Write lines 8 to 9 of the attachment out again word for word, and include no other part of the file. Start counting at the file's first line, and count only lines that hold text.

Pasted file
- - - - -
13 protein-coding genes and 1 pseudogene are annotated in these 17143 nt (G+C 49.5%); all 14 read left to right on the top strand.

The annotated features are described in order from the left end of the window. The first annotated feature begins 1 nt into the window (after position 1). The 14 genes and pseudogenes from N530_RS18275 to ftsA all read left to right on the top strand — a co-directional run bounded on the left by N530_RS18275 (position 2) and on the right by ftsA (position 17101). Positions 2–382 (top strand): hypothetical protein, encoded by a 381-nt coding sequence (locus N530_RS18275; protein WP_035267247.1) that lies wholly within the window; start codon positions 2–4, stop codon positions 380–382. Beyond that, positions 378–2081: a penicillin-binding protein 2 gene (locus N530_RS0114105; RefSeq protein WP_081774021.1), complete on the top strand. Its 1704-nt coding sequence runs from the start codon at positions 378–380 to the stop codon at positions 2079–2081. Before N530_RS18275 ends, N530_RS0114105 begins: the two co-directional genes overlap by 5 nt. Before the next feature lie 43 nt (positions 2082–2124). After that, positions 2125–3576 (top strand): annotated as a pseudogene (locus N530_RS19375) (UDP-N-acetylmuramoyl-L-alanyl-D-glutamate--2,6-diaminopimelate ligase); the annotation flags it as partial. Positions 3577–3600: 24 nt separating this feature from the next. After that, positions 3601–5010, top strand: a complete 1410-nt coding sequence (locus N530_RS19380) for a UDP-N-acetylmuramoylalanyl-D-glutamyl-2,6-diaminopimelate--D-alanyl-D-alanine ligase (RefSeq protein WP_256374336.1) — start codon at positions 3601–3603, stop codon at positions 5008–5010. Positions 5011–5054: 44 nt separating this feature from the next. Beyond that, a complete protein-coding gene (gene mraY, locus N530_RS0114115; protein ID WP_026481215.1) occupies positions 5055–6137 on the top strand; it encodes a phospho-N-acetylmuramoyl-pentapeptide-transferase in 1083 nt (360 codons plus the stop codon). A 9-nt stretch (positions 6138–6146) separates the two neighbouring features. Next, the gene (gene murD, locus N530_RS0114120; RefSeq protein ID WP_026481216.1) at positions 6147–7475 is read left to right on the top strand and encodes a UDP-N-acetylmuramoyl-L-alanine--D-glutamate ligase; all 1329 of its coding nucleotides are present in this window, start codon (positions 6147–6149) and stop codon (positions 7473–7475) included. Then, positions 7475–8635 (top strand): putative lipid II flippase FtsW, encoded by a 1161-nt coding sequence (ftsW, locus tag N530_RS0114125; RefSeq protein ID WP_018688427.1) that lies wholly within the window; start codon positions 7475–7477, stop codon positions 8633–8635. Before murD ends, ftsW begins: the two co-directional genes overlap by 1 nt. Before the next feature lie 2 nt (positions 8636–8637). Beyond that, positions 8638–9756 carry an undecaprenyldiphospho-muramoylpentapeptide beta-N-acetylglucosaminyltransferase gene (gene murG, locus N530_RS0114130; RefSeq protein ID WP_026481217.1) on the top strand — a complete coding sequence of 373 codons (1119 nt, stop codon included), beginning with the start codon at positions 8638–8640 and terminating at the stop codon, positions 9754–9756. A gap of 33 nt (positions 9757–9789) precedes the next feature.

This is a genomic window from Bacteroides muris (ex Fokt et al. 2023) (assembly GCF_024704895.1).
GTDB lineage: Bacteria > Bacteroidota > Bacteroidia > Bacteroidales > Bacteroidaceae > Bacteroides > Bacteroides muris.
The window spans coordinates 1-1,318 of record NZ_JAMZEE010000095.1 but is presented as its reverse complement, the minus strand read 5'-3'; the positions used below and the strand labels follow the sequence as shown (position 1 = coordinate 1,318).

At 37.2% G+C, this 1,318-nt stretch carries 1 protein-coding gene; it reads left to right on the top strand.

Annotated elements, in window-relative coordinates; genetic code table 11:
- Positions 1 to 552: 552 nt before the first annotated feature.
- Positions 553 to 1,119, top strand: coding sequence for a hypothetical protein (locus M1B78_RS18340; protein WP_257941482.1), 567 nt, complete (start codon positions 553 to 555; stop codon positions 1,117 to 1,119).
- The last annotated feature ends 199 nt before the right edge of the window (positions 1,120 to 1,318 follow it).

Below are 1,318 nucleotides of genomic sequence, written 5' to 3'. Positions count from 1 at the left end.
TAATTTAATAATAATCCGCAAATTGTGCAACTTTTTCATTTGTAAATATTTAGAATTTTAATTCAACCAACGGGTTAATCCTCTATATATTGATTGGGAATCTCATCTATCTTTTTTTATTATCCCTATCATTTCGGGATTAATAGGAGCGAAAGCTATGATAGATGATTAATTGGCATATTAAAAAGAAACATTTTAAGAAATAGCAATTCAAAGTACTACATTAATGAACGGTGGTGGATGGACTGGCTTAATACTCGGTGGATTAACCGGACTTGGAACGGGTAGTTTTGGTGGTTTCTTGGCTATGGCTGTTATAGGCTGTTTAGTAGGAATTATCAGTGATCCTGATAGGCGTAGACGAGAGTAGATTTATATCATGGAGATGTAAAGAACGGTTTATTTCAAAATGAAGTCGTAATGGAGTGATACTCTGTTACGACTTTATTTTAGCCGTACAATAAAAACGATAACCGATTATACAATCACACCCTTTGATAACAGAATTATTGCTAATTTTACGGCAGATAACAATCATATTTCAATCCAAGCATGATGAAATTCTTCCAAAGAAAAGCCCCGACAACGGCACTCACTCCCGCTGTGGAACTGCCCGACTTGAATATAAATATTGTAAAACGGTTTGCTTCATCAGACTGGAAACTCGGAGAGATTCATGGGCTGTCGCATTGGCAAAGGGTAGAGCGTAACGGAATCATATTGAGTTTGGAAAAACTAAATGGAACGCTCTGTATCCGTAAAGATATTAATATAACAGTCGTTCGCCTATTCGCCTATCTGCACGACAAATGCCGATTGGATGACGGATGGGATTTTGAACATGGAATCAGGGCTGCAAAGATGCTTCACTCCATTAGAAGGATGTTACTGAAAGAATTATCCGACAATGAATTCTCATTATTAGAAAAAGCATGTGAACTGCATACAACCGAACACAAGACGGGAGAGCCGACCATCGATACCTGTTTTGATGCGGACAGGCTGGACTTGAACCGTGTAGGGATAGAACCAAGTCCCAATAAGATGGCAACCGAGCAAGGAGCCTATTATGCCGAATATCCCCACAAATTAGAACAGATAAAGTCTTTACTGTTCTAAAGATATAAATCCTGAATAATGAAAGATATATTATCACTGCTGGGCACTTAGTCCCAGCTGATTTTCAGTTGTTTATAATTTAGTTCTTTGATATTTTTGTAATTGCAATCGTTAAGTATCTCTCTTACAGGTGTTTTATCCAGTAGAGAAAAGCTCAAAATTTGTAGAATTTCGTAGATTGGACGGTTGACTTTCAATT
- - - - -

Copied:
- Positions 1 to 552: 552 nt before the first annotated feature.
- Positions 553 to 1,119, top strand: coding sequence for a hypothetical protein (locus M1B78_RS18340; protein WP_257941482.1), 567 nt, complete (start codon positions 553 to 555; stop codon positions 1,117 to 1,119).